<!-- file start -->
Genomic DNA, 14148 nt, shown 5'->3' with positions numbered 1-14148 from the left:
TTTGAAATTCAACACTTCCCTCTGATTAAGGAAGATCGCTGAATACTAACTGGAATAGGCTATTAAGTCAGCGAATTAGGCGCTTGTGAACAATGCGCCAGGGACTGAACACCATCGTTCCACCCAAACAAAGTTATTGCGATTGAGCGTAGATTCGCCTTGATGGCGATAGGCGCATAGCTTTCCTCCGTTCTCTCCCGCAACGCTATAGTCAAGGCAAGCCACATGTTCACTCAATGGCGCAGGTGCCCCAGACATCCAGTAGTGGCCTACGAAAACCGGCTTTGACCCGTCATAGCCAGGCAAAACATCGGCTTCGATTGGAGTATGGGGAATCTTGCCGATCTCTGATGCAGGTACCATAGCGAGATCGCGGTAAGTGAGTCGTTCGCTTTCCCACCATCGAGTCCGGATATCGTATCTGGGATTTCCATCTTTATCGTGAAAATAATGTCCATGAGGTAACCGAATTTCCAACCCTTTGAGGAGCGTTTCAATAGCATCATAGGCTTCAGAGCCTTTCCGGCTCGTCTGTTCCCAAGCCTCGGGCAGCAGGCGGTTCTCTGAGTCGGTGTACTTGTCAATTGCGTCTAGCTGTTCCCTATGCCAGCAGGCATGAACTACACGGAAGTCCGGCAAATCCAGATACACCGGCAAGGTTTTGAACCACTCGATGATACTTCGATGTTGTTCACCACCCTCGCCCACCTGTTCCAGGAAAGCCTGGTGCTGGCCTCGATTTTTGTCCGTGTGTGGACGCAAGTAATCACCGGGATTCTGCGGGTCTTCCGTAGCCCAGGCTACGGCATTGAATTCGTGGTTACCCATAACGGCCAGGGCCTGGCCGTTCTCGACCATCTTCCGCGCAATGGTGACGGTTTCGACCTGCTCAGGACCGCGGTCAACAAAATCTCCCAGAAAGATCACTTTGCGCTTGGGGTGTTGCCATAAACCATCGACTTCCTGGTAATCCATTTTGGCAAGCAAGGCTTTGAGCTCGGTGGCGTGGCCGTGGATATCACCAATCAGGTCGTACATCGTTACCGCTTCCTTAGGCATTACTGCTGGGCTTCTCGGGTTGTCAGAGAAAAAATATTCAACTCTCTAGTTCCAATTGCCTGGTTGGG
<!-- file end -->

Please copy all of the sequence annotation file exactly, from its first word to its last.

Genomic DNA, 14148 nt, shown 5'->3' with positions numbered 1-14148 from the left:
TTTGAAATTCAACACTTCCCTCTGATTAAGGAAGATCGCTGAATACTAACTGGAATAGGCTATTAAGTCAGCGAATTAGGCGCTTGTGAACAATGCGCCAGGGACTGAACACCATCGTTCCACCCAAACAAAGTTATTGCGATTGAGCGTAGATTCGCCTTGATGGCGATAGGCGCATAGCTTTCCTCCGTTCTCTCCCGCAACGCTATAGTCAAGGCAAGCCACATGTTCACTCAATGGCGCAGGTGCCCCAGACATCCAGTAGTGGCCTACGAAAACCGGCTTTGACCCGTCATAGCCAGGCAAAACATCGGCTTCGATTGGAGTATGGGGAATCTTGCCGATCTCTGATGCAGGTACCATAGCGAGATCGCGGTAAGTGAGTCGTTCGCTTTCCCACCATCGAGTCCGGATATCGTATCTGGGATTTCCATCTTTATCGTGAAAATAATGTCCATGAGGTAACCGAATTTCCAACCCTTTGAGGAGCGTTTCAATAGCATCATAGGCTTCAGAGCCTTTCCGGCTCGTCTGTTCCCAAGCCTCGGGCAGCAGGCGGTTCTCTGAGTCGGTGTACTTGTCAATTGCGTCTAGCTGTTCCCTATGCCAGCAGGCATGAACTACACGGAAGTCCGGCAAATCCAGATACACCGGCAAGGTTTTGAACCACTCGATGATACTTCGATGTTGTTCACCACCCTCGCCCACCTGTTCCAGGAAAGCCTGGTGCTGGCCTCGATTTTTGTCCGTGTGTGGACGCAAGTAATCACCGGGATTCTGCGGGTCTTCCGTAGCCCAGGCTACGGCATTGAATTCGTGGTTACCCATAACGGCCAGGGCCTGGCCGTTCTCGACCATCTTCCGCGCAATGGTGACGGTTTCGACCTGCTCAGGACCGCGGTCAACAAAATCTCCCAGAAAGATCACTTTGCGCTTGGGGTGTTGCCATAAACCATCGACTTCCTGGTAATCCATTTTGGCAAGCAAGGCTTTGAGCTCGGTGGCGTGGCCGTGGATATCACCAATCAGGTCGTACATCGTTACCGCTTCCTTAGGCATTACTGCTGGGCTTCTCGGGTTGTCAGAGAAAAAATATTCAACTCTCTAGTTCCAATTGCCTGGTTGGG